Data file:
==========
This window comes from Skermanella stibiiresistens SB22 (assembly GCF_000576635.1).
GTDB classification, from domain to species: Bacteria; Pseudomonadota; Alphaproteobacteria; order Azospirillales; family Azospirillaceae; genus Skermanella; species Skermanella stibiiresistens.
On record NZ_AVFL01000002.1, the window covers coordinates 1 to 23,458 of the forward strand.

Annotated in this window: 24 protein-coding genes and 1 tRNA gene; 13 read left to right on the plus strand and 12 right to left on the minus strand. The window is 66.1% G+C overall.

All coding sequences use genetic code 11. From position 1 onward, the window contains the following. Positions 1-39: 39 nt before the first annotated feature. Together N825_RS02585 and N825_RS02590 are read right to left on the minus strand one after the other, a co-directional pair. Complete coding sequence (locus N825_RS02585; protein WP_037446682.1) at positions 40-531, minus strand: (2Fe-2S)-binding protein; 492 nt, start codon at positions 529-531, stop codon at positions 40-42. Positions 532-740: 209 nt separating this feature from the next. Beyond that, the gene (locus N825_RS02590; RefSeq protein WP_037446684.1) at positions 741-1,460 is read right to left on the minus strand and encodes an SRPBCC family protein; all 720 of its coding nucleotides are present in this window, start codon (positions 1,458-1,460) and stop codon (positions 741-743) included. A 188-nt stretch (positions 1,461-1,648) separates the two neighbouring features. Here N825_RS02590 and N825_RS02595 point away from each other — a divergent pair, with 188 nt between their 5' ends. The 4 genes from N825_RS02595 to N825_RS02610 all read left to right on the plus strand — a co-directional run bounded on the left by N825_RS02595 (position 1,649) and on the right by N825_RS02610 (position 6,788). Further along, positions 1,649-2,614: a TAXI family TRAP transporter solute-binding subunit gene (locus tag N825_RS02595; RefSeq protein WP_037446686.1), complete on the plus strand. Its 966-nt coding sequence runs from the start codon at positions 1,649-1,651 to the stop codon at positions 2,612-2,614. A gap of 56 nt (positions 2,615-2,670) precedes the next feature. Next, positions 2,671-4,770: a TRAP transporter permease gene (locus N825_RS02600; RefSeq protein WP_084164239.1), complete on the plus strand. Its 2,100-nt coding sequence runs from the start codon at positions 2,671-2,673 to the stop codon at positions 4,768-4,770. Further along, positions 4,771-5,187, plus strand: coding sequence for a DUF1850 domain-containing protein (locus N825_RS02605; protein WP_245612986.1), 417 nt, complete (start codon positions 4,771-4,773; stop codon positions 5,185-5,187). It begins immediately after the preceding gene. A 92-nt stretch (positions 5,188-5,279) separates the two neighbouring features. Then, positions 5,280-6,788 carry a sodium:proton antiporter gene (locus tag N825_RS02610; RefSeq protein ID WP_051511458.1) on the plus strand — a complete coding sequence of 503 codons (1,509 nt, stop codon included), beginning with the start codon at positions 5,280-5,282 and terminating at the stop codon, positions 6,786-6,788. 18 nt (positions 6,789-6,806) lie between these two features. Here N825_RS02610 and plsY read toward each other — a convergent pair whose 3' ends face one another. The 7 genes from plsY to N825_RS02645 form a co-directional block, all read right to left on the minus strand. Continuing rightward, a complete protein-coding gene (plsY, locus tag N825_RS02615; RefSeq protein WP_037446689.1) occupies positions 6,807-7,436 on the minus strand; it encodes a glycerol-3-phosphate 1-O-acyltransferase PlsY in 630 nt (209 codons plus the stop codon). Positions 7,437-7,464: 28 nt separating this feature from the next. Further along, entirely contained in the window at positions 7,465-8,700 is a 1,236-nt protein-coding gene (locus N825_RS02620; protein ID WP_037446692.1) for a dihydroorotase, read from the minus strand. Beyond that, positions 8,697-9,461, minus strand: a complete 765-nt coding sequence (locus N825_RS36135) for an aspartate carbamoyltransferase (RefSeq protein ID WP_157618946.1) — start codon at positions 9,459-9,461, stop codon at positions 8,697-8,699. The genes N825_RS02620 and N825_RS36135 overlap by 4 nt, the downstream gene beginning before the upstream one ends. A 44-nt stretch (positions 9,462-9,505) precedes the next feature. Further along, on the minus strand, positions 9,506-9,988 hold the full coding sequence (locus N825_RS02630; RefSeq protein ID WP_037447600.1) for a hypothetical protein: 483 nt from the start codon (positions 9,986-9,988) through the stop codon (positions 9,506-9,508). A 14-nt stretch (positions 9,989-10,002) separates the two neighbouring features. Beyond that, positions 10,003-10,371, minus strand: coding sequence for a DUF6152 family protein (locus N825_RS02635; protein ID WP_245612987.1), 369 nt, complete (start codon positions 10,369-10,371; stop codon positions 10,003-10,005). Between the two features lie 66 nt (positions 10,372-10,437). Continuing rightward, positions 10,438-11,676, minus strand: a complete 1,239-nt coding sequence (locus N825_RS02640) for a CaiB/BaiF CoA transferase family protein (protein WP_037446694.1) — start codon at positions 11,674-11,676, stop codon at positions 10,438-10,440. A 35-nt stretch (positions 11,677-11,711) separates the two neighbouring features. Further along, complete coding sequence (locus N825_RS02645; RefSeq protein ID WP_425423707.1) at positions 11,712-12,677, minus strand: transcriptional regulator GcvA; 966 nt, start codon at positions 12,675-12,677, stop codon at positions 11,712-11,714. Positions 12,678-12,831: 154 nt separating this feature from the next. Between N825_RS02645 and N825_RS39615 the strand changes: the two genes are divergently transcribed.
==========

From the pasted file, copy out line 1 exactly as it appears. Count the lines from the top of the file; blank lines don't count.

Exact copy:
This window comes from Skermanella stibiiresistens SB22 (assembly GCF_000576635.1).